DMV Official Candid About Department’s Difficulty With Robot Car Rules

Self-driving car companies need to be more open with California about what they are doing, admitted a top California Department of Motor Vehicles official last week when describing the DMV’s struggle to craft regulations covering the deployment of robot cars on California’s highways.

Volvo, which is actively developing self-driving technology, though not in such a high-profile way as Google, held a conference about robot car issues at the Swedish Embassy in Washington, and according to The Washington Post, Brian Soublet, deputy director of the California DMV, was candid about what the department is facing:

“We didn’t ask to be in the business of regulating a technology. We haven’t been in that business before. It was forced upon us by legislation. Someone thought it was a great idea to introduce legislation in several states that required people to develop regulations that covered the safety of vehicles.
“We’re not an agency that is filled by automotive engineers. We’re not an agency that is filled with automotive safety experts, and so how do we go about doing that?”

Under SB 1298 authored by then Sen. Alex Padilla, the DMV was supposed to have regulations covering both testing and deployment of robot cars in place by Jan.1, 2015.  The testing regulations, which importantly require a driver be behind the wheel capable of taking control, went into effect last September.

But the department blew the deadline for general use rules and, according to a spokesperson, has no timeline yet for when they will be finished.  According to the Post, Soublet says a big part of the problem is getting the robot car manufactures to be transparent and define the point at which they are confident their robot vehicles are safe to operate. The Post’s Matt McFarland wrote:

“When I ask that roomful of manufacturer representatives, what’s that point so that we can maybe use that to co-opt into our regulations, well, it’s a trade secret,” Soublet said. “We can’t tell you, our competitors will know. We don’t want the public to know. So we have to get to the point where for the public to be satisfied — they’re looking to us — so [manufacturers are] going to have to be open to us.”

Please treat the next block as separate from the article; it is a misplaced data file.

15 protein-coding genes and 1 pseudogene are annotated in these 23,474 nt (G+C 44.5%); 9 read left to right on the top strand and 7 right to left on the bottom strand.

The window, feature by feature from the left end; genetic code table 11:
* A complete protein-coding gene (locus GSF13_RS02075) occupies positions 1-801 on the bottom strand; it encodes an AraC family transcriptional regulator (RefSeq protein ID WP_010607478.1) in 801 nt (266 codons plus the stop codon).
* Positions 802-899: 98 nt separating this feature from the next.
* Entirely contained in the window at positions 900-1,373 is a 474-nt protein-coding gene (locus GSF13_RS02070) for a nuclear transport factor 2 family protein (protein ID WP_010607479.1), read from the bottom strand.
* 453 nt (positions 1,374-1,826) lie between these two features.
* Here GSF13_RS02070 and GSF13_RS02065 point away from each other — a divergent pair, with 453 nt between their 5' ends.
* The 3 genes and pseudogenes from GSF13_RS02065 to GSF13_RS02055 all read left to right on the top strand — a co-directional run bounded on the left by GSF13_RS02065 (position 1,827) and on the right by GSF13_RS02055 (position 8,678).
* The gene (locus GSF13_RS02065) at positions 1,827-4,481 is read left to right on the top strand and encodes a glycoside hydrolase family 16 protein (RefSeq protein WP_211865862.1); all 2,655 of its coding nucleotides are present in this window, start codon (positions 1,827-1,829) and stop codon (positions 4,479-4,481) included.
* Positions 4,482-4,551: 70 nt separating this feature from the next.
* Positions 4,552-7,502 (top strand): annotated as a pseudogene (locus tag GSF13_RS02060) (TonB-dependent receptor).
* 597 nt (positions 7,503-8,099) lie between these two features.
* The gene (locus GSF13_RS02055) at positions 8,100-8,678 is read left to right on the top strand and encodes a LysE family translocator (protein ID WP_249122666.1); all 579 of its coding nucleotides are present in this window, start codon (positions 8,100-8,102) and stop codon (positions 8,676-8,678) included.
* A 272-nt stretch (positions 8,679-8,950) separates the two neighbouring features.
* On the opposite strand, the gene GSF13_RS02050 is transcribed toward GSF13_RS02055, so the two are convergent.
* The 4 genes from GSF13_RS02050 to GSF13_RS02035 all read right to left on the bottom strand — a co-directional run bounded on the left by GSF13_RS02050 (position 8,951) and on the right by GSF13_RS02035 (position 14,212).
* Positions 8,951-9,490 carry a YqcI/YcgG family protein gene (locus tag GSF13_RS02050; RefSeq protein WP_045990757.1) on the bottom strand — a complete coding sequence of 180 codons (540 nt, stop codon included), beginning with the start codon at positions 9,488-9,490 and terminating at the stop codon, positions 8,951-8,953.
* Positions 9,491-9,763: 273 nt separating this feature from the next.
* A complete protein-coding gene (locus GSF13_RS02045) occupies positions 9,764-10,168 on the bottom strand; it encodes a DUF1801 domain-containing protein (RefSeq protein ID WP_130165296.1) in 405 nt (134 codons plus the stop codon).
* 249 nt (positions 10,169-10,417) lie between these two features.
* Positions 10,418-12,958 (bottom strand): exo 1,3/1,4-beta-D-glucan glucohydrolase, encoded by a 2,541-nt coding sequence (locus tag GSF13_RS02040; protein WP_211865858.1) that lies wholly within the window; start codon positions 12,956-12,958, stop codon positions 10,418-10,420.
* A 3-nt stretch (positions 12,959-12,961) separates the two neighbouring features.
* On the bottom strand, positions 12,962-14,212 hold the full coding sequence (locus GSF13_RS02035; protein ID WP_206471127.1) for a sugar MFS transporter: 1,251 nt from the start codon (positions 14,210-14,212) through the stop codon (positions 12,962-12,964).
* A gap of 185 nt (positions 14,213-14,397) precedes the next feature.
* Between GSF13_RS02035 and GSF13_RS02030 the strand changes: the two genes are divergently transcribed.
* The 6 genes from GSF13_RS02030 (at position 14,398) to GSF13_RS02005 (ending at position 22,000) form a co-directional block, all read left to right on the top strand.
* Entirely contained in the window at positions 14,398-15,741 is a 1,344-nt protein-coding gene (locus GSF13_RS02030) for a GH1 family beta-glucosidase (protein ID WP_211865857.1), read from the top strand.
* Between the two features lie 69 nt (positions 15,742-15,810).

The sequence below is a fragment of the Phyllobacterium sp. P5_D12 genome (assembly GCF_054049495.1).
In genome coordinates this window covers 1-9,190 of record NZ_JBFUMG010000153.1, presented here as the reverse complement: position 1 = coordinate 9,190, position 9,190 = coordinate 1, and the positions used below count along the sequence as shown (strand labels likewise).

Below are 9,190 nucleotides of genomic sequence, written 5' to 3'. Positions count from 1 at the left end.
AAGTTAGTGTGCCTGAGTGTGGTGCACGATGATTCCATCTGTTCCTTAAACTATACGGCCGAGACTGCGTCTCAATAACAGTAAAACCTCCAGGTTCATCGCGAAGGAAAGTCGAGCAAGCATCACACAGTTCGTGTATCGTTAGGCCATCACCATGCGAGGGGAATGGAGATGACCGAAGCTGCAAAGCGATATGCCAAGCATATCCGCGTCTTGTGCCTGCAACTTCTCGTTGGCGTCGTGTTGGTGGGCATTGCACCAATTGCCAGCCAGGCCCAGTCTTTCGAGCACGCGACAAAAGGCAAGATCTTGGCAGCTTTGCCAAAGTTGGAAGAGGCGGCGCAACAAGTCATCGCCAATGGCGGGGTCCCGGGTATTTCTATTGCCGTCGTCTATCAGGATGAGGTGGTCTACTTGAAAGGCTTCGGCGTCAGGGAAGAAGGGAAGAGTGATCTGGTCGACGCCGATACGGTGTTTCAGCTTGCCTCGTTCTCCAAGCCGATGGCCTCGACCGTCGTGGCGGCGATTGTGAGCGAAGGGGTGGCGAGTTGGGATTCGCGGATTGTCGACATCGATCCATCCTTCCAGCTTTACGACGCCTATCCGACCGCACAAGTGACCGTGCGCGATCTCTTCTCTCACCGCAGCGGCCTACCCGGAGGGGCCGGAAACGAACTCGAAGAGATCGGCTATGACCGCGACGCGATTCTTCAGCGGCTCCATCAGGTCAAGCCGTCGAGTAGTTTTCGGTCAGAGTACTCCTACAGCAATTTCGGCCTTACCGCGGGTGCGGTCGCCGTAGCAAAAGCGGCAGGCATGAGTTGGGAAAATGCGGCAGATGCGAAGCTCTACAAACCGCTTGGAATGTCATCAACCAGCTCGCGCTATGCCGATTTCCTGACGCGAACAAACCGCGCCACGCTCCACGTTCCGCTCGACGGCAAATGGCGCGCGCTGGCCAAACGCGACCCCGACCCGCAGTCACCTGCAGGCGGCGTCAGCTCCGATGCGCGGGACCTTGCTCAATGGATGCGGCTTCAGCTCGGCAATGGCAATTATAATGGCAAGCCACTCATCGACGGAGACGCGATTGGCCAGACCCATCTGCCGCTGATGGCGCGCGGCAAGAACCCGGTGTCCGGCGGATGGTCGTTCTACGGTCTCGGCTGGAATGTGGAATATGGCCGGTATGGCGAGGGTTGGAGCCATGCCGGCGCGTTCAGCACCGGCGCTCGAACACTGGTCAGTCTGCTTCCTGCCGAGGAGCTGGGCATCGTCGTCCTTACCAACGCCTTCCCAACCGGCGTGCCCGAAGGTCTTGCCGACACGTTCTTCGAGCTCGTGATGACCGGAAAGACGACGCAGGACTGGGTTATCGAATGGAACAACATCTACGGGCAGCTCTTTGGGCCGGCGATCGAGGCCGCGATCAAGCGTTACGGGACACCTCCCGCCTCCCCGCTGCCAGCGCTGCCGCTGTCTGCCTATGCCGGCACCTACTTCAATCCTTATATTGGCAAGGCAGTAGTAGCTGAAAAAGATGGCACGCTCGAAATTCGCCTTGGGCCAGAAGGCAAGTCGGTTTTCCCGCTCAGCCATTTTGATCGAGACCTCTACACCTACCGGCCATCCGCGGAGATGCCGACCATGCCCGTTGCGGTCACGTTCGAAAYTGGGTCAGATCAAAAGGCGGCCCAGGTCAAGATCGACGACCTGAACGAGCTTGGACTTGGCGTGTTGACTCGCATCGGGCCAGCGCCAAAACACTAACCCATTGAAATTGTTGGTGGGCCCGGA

Given the lack of candor by the companies who are using our public highways as their private corporate laboratories it’s imperative the DMV not give up the fight.  It’s more important to get the regulations for general use of robot cars right than to rush them into print. And there are signs that the DMV does understand the importance of being transparent.  After prompting from Consumer Watchdog, the Department has started posting all required robot car crash reports online.  It plans to issue a news release  when a new one is posted — there surely will be more.

There is information in addition to the crash reports that will soon be available that might help craft rules for general use of autonomous vehicles.  Under the testing rules, the companies — there are now 10 approved — must file reports explaining every time the robot technology had to be overridden by the human driver and why.  The reports will cover a period from last September through November and are due Jan. 1.  What’s in those reports should reveal much about the technology and help inform smart rulemaking.

And here’s another idea for how the DMV can get more information. Back in May 2013 the National Highway and Safety Administration (NHTSA) issued its Preliminary Statement of Policy Concerning Automated Vehicles.  Here is a key recommendation to states enacting regulations to cover robot car testing:

D--Ensure that Self-Driving Test Vehicles Record Information about the Status of the Automated Control Technologies in the Event of a Crash or Loss of Vehicle Control
• Self-driving test vehicles should record data from the vehicle’s sensors, including sensors monitoring and diagnosing the performance of the automated vehicle technologies, in the event of a crash, or other significant loss of vehicle control. In addition to recording all the information from the sensors for the vehicle’s automated technologies, the recording should note whether the automated technology system was in control of the vehicle at the time of the crash.
• Any regulation that allows for the operation of self-driving vehicles for testing purposes should also consider ensuring that the vehicle owner make available to the state all data recorded by the vehicle’s event data recorder in the event of a crash.

Right now the DMV testing rules only require that reports of robot car crashes be filed within 10 days of the incident.  Worse, they rely completely on the testing company’s account of what happened.

That’s why Consumer Watchdog (sponsor of Capitol Watchdog) has filed a petition with the DMV seeking a rulemaking to amend the testing regulations to require police to investigate any robot car crashes and that copies of video and technical data related to a crash be turned over to the department.  Turning over the data is exactly what the experts at NHTSA recommended and California’s regulations should be amended to require it.

It’s difficult to to regulate rapidly developing technology, but when Californians' safety is at stake it’s imperative that it be done. Transparency at the DMV, which seems to be where the department is headed, is an important step. Standing up to the tech giants and taking advice from experts like those at NHTSA is also essential.

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